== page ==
May 23, 8:45 p.m.

NORTH ADAMS, Mass. — Main Street remained blocked off this evening because a suspected bank robber dropped what police believe is 1-pound of military-grade TNT and a detonator device.

Police were waiting for a bomb disposal unit from Weston at press time.

The robbery suspect, identified in Friday's police log as Robert Albert Bywaters of Schenectady, N.Y., is being held in the North Adams lockup.

The robbery attempt at Hoosac Bank was called in at about 3:30 this afternoon. Police descended on the bank within minutes, blocking off the area around the bank on Main Street and the parking lot off Center Street.

Witnesses could hear police yelling at pedestrians to get off the street. Officers armed with automatic weapons were patrolling the area. The suspect was apprehended by several officers as soon as he exited the bank onto Main Street.

"He had a gun, a .380 semi-automatic and he also claimed he had a bomb on him. The North Adams Police Department took him down as he was exiting the bank," said Public Safety Commissioner E. John Morocco. "We did recover a bag. How much money is in the bag is yet to be determined. The bag is still on the concrete."

The bag, the man's hat and a rectangular package remained on the sidewalk in front of McClelland's, two doors down from the bank.

Those inside the bank were shaken up but unhurt, said Richard Alcombright, vice president of retail banking at Hoosac and a city councilor, in a phone interview shortly after the robbery attempt. The bank employees had remained in the bank to be interviewed by police.

Morocco said the police began evacuating the area around the bank after the Massachusetts Bomb Squad's preliminary investigation pointed to the real possibility of high explosives.

The squad used a remote control robot to examine the suspected bomb and detonator.

"As soon as we realized what we had ... that there was a potential for a bomb there, we began evacuating. We've evacuated from American Legion Drive up to Eagle Street," Morocco said.

<L2>The suspect's dark blue Dodge Ram 1500 van parked in the Big Y has been cordoned off for a 100-foot perimeter while police deal with the potential threat on Main Street.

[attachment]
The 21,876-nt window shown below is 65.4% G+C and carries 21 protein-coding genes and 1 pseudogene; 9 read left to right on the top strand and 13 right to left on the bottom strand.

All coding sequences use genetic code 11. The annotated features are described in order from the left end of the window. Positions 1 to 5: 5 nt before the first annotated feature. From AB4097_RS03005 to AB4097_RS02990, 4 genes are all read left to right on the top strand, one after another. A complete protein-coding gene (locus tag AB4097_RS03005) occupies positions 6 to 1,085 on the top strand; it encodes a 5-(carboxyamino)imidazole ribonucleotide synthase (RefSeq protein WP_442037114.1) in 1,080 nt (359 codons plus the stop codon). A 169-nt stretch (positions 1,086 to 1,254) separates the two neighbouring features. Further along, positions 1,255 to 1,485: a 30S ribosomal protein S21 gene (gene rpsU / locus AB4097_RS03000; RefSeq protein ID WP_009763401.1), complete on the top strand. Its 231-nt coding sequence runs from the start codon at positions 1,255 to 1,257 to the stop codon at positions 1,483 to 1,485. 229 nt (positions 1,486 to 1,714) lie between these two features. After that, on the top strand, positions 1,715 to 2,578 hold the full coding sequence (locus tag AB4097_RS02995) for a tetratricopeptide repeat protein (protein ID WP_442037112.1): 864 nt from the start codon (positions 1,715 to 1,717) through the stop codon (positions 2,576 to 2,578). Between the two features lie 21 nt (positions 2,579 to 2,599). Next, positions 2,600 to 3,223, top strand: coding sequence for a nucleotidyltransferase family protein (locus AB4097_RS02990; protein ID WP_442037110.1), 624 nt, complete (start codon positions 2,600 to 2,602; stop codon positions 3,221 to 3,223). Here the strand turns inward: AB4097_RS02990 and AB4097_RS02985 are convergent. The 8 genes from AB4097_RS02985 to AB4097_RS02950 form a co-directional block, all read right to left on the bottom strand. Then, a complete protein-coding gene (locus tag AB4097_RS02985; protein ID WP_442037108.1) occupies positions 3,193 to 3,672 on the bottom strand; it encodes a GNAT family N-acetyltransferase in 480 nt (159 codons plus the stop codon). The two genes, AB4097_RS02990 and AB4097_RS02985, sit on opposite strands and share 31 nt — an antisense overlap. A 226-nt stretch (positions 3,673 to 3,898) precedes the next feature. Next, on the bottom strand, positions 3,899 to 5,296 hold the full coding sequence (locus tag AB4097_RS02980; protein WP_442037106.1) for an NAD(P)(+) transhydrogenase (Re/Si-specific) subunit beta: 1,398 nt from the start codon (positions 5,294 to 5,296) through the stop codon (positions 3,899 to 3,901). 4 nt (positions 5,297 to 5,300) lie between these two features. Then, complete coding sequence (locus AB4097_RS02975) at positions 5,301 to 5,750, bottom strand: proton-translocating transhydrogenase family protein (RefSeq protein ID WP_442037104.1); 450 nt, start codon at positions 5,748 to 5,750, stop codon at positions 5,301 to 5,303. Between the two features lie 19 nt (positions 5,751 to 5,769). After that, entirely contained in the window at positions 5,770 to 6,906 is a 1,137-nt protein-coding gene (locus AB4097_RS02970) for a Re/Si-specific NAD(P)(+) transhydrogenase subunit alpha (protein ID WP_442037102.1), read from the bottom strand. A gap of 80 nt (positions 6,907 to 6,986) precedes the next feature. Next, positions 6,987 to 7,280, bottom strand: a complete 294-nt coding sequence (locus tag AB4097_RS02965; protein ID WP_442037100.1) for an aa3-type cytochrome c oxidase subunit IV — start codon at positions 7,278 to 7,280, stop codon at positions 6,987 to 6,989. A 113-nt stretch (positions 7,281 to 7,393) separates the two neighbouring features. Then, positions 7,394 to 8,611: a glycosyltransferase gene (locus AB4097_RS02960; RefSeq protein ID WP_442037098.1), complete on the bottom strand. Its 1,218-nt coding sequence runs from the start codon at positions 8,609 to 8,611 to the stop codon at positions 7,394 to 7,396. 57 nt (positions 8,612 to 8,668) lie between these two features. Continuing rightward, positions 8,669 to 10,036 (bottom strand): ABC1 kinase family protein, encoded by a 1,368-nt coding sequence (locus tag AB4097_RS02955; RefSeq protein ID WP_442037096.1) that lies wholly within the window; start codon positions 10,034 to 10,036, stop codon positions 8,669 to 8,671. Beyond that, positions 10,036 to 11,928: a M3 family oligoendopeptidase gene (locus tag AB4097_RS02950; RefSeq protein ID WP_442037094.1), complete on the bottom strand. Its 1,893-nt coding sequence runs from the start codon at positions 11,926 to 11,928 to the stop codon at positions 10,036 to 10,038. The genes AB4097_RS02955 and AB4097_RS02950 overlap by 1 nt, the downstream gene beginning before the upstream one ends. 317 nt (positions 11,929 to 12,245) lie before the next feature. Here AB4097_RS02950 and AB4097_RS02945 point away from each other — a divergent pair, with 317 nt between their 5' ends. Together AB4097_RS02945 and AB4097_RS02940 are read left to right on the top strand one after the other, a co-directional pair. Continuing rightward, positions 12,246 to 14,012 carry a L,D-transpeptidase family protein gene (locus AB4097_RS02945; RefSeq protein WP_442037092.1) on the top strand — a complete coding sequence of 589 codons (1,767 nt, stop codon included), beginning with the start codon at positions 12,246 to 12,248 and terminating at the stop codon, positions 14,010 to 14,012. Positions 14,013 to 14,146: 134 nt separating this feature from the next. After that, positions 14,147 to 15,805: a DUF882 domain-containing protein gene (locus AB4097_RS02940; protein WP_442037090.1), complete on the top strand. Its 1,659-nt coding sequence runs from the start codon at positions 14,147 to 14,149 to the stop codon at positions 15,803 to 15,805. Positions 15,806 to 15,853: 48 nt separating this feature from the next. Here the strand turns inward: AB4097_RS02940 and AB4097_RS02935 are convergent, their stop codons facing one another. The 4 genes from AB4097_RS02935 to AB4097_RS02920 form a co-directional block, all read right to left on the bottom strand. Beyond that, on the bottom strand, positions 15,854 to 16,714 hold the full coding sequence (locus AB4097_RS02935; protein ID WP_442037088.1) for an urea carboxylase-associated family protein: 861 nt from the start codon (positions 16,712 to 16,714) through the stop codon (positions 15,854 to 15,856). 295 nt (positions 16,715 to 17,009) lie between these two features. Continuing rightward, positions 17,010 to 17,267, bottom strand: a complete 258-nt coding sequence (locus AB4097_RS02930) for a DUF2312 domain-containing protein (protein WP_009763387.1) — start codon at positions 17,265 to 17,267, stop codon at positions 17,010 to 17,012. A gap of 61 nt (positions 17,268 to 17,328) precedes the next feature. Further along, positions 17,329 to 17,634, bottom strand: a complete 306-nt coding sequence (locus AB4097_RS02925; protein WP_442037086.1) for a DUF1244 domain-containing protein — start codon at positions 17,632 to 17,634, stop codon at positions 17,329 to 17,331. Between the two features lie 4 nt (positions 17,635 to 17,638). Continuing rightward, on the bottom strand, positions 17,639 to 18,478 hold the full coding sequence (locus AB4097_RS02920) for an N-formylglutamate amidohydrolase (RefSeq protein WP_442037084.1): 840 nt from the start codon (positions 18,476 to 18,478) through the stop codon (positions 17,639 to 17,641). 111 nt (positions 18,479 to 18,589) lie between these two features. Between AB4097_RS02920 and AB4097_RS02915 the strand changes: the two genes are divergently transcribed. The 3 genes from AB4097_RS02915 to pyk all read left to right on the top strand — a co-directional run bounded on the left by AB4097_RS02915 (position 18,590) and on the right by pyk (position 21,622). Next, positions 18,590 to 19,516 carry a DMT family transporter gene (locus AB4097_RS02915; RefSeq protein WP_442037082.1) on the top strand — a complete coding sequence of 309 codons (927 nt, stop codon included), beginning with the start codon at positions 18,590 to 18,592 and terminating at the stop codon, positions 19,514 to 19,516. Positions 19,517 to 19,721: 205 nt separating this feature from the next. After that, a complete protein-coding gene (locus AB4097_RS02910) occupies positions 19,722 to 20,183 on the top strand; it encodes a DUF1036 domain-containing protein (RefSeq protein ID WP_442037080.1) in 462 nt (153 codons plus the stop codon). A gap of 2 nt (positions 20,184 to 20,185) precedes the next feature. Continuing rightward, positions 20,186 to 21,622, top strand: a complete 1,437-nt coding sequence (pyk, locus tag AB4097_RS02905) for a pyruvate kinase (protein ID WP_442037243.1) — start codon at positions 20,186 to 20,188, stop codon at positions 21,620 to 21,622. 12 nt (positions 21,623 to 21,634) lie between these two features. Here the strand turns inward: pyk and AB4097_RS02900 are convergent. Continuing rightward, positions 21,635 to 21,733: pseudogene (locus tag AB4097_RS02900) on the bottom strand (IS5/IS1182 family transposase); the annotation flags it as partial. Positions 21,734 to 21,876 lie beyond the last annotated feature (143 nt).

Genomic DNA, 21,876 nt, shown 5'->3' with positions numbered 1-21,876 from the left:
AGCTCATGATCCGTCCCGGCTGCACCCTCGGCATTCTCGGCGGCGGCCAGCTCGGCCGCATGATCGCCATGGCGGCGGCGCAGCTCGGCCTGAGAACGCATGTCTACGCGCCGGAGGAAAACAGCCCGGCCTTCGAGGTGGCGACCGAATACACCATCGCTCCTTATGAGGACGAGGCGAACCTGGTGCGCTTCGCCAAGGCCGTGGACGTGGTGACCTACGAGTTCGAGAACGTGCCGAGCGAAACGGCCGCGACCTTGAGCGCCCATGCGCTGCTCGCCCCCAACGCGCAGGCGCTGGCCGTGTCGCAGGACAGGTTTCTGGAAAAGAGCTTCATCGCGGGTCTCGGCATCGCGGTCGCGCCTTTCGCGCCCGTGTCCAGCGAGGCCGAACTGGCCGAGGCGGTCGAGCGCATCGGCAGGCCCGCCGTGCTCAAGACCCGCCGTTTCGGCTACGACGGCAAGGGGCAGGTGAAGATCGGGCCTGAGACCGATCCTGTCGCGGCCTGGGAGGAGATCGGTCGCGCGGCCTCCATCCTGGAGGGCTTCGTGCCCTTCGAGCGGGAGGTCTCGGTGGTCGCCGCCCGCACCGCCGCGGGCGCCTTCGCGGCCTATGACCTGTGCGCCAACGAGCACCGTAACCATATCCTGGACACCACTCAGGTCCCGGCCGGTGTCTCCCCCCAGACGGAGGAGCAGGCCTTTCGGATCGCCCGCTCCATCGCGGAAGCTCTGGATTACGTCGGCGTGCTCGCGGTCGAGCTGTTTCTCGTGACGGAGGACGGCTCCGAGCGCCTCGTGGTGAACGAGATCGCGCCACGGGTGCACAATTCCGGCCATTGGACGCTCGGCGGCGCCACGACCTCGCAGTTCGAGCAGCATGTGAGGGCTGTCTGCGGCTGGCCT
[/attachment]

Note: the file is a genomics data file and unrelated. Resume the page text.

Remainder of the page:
Police at the scene could not confirm if there was a second explosive in the van.

Morocco declined to comment at this time on what the suspect had said or done inside the bank other than that he had told clerks he had a gun and a bomb.

The suspect has been charged with bank robbery and is not cooperating with police. He has asked for lawyer, said the commissioner, who added that more charges are pending.

Scanner reports said that one or two men were walking around the bank with head teller. According to uncomfirmed reports, the man had said "If you play by my rules you won't get hurt."

A second man taken into custody and described as a person of interest is now not believed to linked to the robbery. Morocco said he had come under suspicion because he had a dispute with a teller and was creating a disturbance in the bank.

There were possibly two customers and between 10 and 20 employees in the bank.

Reports of a third man captured in relation to the robbery were incorrect, said Morocco.

Staff Reporter Jenn Thomas contributed to this report.


Tags: bank robbery,   

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CSX Acquiring Pan Am Railways

Staff Reports
NORTH ADAMS, Mass. — CSX Corp. says it has signed an agreement to acquire North Billerica-headquartered Pan Am Railways Inc. 
 
Pan Am is considered the largest regional railroad with a 1,700-mile rail network in New England and New York and a partial interest in the more than 600-mile Pan Am Southern system. Its tracks run through the Hoosac Tunnel. 
 
"Pan Am is pleased to reach this agreement with CSX, a North American leader in rail-based freight transportation," Pan Am President David A. Fink said in a statement announcing the deal. "This is great news for New England shippers and the national freight network overall."
 
Pan Am, previously known as Guilford Rail System, had indicated earlier in the year that it was up for sale.